I like working with good, reliable checklists. Here is one that I created after I had conducted a couple of remote usability test sessions, in order to keep an eye on the most important things that require my attention when using this method. Today, as I’m more experienced, I find myself completing most of the tasks without turning to the checklist; nevertheless, I made it a habit to check the tasks on the list at least once in the planning phase. And you know what? There are always one or two tasks that slipped my mind.

You might find this checklist helpful especially if you don’t have much experience with remote usability tests. Use the checklist to get an overview about the most important tasks, and enhance the list with the tasks that are particular to your test. If you add a deadline next to each task from the planning phase, you’ll have a nice to-do list.

If you want to dig into the details and the hands-on tips and tricks concerning remote user research sessions, check out the Part 1 and Part 2 posts on this topic.


While Planning the Remote Usability Test Sessions

☐ Create the prototype.

☐ Create the interview guide or the task script.

☐ Check if you have all the equipment and applications that you need (e.g., laptop, camera, mobile device, online conferencing tool).

☐ Agree with each participant on a suitable date and time.

☐ Send an online invitation to each participant.

☐ Communicate to each participant what he or she needs for the session (e.g., a quiet room, a LAN connection).

☐ Send documents (e.g., task script, legal documents) and information about the access to the online conferencing tool to each participant.

☐ Reserve a quiet meeting room for each session.

☐ Send an online invitation to the project team for each session (include the information about the reserved meeting room).

☐ Run a pilot test (also called dry run) about one week before the first session.

☐ Brief your project team about test sessions conducted remotely.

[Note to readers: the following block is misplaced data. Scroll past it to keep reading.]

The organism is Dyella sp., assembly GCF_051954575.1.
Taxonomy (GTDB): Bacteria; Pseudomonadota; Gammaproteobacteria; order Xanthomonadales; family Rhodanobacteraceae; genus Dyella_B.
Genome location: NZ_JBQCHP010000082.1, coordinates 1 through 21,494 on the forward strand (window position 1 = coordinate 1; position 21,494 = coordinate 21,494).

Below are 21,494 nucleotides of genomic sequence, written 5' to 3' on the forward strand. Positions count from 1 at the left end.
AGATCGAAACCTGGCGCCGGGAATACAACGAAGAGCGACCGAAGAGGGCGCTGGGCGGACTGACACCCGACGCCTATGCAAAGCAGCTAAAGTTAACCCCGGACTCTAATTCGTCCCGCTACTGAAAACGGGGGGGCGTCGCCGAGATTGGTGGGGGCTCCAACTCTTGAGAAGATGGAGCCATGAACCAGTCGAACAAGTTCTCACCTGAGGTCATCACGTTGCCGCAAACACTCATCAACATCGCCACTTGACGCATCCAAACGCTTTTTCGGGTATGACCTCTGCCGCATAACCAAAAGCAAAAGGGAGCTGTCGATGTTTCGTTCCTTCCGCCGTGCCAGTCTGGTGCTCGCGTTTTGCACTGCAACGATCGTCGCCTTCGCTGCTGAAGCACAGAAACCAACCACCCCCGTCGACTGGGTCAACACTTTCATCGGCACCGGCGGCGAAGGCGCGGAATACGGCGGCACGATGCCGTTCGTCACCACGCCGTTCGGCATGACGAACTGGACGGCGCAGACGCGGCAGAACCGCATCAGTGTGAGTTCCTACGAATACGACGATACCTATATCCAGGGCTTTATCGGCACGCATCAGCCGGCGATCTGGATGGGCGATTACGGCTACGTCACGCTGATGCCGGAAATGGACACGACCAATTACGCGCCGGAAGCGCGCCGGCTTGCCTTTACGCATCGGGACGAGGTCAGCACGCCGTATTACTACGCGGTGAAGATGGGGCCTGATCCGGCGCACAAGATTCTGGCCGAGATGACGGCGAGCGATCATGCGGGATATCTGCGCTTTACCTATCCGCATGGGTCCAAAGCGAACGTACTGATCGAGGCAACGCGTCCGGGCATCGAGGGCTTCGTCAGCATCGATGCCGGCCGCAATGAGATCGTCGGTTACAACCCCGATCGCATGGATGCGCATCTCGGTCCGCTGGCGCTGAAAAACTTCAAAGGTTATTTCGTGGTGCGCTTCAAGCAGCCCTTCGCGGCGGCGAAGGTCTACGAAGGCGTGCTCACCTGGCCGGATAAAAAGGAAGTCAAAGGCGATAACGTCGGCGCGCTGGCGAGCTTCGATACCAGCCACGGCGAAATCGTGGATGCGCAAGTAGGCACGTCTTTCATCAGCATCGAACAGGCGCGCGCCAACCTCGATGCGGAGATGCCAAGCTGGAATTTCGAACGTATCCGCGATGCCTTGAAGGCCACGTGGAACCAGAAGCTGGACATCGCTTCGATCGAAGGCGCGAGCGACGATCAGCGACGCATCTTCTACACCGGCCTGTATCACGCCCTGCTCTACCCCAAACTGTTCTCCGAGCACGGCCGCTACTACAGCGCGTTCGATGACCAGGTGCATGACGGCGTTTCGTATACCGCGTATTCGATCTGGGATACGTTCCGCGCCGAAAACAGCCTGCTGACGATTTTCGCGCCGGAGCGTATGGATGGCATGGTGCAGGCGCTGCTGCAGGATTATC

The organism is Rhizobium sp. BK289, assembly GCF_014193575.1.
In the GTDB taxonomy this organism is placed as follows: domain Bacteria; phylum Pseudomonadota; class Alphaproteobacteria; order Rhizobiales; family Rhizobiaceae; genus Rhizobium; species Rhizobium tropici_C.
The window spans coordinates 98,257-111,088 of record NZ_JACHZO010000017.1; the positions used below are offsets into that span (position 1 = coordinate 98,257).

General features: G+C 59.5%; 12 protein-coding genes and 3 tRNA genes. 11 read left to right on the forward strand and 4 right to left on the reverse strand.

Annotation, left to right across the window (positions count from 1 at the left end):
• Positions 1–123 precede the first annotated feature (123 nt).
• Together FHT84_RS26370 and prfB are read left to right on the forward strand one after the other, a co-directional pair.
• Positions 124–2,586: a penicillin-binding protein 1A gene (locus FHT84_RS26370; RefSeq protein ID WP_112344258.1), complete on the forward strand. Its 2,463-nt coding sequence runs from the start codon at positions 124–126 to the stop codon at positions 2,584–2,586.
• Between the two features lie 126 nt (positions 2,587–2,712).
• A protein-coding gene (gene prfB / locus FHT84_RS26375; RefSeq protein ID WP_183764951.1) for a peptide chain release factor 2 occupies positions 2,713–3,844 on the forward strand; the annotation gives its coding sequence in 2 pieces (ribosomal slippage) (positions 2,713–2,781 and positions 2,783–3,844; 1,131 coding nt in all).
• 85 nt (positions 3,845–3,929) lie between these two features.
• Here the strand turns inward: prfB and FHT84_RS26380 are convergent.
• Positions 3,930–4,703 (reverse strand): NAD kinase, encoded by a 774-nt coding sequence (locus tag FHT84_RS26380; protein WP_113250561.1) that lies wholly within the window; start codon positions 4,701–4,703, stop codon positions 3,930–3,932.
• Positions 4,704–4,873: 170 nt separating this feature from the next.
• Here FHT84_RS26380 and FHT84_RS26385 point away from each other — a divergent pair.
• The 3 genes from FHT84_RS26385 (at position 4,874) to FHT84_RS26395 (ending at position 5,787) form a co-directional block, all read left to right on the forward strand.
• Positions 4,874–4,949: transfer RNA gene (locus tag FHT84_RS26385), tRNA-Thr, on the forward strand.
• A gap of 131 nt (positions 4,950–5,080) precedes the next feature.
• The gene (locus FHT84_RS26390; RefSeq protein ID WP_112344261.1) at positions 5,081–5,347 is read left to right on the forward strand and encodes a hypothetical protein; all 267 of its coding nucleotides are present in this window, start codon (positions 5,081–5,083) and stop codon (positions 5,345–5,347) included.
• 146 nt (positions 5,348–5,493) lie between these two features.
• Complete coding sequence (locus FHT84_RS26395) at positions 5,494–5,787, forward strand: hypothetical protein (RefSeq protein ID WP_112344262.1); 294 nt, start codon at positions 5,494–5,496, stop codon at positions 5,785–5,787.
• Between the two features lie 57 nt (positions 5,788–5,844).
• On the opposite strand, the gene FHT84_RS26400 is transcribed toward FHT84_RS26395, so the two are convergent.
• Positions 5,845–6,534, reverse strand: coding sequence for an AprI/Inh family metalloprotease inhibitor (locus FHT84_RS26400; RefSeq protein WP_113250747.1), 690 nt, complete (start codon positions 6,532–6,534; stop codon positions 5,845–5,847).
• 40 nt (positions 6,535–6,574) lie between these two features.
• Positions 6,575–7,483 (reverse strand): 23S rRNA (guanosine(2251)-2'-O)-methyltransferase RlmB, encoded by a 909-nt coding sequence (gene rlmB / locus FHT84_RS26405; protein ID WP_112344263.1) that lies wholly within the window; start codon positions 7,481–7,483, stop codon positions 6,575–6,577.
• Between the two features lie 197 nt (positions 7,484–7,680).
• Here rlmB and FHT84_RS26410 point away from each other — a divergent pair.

☐ Clarify how and if your colleagues can ask questions during the sessions.

☐ Think about a backup plan in case of technical issues during a session.

☐ Make sure that you have received all the necessary legal documents signed by the participants.

 

Shortly before the Session (Approx. 30 Minutes before the Session Begins)

☐ Put up a ‘Do not disturb’ sign at the door.

☐ Set up and check the technical devices and the applications you’re going to use.

☐ Open the online conferencing tool and dial-in.

☐ Open the prototype.

☐ If you want the participant to fill out a post-test survey (and you haven’t sent it to the participant), open the document.

☐ Turn off any messaging applications that might disturb you during the session (if you’re using only one monitor).

☐ Close any unnecessary applications (e.g., eMail).

☐ Turn off the screen saver.

☐ Remind your project team about how to act during the session.

 

Once the Participant Has Joined the Session

☐ Welcome the participant and describe the procedure.

☐ If you prepared a welcome slide for the participants, share it.

☐ Explain to the participant the backup plan for technical issues.

☐ Share the prototype.

☐ Ask the participant if the prototype is displayed well (e.g., if the texts are legible).

☐ Give the participant presenter rights if he or she is to interact with the prototype.

☐ 10 minutes before the end of the session, unmute all lines for open questions of the project team

 

After the Session

☐ Debrief the project team and discuss the most important findings.

☐ If you’ve recorded the session, save the recording and share it with your project team.

☐ Send a thank-you email to each participant.

☐ Send a gift to each participant.

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